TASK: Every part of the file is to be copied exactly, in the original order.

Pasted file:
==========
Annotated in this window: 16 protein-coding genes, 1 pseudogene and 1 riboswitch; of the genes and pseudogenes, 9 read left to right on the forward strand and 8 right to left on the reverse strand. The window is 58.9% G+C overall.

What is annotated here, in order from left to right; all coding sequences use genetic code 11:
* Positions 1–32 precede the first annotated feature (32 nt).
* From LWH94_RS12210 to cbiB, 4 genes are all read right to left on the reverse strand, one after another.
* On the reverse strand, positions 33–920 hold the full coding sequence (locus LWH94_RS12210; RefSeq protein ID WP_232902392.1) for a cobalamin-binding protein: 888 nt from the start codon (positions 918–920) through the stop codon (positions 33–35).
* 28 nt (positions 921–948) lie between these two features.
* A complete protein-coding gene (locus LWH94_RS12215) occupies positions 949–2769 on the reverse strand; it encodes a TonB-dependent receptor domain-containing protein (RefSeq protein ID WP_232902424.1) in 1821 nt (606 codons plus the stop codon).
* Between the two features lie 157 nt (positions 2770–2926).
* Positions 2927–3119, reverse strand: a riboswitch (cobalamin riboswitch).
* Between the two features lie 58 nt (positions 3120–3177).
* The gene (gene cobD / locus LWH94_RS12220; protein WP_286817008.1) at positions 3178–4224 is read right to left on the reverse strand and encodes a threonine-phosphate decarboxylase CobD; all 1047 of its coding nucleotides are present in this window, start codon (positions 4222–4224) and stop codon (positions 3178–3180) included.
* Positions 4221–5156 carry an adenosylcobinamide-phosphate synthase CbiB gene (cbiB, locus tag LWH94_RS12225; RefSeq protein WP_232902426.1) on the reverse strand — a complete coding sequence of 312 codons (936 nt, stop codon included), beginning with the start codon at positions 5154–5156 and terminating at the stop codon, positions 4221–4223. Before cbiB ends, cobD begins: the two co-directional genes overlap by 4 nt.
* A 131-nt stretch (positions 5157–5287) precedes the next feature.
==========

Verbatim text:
Annotated in this window: 16 protein-coding genes, 1 pseudogene and 1 riboswitch; of the genes and pseudogenes, 9 read left to right on the forward strand and 8 right to left on the reverse strand. The window is 58.9% G+C overall.

What is annotated here, in order from left to right; all coding sequences use genetic code 11:
* Positions 1–32 precede the first annotated feature (32 nt).
* From LWH94_RS12210 to cbiB, 4 genes are all read right to left on the reverse strand, one after another.
* On the reverse strand, positions 33–920 hold the full coding sequence (locus LWH94_RS12210; RefSeq protein ID WP_232902392.1) for a cobalamin-binding protein: 888 nt from the start codon (positions 918–920) through the stop codon (positions 33–35).
* 28 nt (positions 921–948) lie between these two features.
* A complete protein-coding gene (locus LWH94_RS12215) occupies positions 949–2769 on the reverse strand; it encodes a TonB-dependent receptor domain-containing protein (RefSeq protein ID WP_232902424.1) in 1821 nt (606 codons plus the stop codon).
* Between the two features lie 157 nt (positions 2770–2926).
* Positions 2927–3119, reverse strand: a riboswitch (cobalamin riboswitch).
* Between the two features lie 58 nt (positions 3120–3177).
* The gene (gene cobD / locus LWH94_RS12220; protein WP_286817008.1) at positions 3178–4224 is read right to left on the reverse strand and encodes a threonine-phosphate decarboxylase CobD; all 1047 of its coding nucleotides are present in this window, start codon (positions 4222–4224) and stop codon (positions 3178–3180) included.
* Positions 4221–5156 carry an adenosylcobinamide-phosphate synthase CbiB gene (cbiB, locus tag LWH94_RS12225; RefSeq protein WP_232902426.1) on the reverse strand — a complete coding sequence of 312 codons (936 nt, stop codon included), beginning with the start codon at positions 5154–5156 and terminating at the stop codon, positions 4221–4223. Before cbiB ends, cobD begins: the two co-directional genes overlap by 4 nt.
* A 131-nt stretch (positions 5157–5287) precedes the next feature.